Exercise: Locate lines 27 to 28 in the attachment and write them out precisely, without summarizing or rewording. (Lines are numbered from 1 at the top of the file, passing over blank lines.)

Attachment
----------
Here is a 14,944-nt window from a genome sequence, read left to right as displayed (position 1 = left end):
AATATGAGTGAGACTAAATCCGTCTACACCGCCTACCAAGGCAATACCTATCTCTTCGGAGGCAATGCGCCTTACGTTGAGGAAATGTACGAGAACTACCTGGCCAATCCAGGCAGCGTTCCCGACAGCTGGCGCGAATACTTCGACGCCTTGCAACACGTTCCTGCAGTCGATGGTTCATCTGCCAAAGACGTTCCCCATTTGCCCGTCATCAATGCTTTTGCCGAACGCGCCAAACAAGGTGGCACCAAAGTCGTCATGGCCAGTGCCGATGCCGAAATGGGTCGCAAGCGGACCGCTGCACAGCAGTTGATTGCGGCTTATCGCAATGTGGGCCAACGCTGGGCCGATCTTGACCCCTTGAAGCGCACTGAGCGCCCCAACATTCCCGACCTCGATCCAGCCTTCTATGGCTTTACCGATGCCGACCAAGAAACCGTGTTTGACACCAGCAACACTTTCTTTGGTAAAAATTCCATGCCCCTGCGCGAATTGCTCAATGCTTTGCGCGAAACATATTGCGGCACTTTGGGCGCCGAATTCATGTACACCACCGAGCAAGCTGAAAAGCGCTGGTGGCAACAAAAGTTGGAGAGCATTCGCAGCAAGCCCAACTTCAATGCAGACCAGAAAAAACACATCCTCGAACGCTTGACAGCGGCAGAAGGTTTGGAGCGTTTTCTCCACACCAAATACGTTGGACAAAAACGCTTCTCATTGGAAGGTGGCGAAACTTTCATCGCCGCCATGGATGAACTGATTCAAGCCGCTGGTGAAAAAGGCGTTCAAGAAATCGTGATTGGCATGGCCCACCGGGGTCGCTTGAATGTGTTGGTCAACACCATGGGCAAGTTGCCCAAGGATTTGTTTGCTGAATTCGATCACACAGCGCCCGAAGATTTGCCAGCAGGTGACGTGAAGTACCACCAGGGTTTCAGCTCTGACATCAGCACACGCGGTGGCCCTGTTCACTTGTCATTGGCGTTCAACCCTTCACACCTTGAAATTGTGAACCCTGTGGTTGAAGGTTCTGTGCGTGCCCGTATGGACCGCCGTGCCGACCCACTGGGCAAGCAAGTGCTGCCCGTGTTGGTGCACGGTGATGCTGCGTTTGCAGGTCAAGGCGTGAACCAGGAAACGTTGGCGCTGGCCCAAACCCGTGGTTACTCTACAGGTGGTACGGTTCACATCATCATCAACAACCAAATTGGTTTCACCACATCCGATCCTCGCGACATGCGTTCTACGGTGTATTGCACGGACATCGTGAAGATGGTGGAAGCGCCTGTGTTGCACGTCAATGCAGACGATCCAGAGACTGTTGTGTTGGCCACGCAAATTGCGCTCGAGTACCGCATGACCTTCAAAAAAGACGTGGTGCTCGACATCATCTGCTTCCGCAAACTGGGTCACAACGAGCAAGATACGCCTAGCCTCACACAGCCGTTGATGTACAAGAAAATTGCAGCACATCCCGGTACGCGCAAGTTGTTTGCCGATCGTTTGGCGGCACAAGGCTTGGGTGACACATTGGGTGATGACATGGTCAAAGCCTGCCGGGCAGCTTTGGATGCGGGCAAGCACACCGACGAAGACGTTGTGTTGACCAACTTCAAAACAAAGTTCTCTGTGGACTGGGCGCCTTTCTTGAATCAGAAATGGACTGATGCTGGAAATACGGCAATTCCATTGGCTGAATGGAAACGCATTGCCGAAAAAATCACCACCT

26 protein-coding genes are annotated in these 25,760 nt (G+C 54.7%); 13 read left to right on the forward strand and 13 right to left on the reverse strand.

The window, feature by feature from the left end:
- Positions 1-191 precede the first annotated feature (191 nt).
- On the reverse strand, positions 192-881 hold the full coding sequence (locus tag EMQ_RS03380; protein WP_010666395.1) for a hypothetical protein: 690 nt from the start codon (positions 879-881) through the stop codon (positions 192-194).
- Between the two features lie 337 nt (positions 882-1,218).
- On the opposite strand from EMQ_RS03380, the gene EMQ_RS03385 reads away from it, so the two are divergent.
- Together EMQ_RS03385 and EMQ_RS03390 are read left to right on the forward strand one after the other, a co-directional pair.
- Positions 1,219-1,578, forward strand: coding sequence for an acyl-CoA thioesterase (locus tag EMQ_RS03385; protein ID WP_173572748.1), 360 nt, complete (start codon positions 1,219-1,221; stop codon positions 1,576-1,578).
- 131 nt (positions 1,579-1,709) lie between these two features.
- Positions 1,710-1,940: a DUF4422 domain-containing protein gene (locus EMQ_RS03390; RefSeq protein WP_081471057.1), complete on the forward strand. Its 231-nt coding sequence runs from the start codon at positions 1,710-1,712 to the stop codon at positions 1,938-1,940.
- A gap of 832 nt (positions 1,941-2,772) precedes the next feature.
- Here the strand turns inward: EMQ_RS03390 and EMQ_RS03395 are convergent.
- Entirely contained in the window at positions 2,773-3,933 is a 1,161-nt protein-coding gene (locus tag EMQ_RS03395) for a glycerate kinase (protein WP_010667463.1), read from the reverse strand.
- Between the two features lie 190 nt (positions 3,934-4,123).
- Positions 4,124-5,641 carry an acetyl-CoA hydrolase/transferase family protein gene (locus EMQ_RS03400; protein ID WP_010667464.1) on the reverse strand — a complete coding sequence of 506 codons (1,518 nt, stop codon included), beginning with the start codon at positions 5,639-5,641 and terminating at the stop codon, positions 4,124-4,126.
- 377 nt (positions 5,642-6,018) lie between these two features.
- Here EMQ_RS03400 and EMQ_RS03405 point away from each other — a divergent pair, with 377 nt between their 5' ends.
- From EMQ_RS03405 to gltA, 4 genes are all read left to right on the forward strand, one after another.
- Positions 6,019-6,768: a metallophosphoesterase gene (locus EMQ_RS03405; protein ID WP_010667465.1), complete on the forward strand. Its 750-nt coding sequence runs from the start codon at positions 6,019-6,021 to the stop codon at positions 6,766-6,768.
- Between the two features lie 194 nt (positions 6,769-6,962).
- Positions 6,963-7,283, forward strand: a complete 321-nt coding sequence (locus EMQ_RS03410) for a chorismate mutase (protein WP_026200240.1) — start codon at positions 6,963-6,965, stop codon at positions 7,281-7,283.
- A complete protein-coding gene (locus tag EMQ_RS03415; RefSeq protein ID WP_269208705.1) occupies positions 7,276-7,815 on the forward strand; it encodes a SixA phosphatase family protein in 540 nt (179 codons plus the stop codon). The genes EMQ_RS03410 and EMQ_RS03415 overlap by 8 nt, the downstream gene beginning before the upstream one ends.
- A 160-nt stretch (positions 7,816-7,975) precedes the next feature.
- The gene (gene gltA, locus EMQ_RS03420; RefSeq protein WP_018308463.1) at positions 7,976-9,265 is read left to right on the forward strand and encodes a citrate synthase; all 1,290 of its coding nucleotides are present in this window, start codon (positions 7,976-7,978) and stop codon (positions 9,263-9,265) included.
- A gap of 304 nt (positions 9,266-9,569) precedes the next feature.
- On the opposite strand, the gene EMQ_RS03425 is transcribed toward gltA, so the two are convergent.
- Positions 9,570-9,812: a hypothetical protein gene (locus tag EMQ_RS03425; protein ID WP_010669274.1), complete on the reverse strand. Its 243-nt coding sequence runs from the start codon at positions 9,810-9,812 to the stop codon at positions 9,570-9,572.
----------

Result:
- A gap of 304 nt (positions 9,266-9,569) precedes the next feature.
- On the opposite strand, the gene EMQ_RS03425 is transcribed toward gltA, so the two are convergent.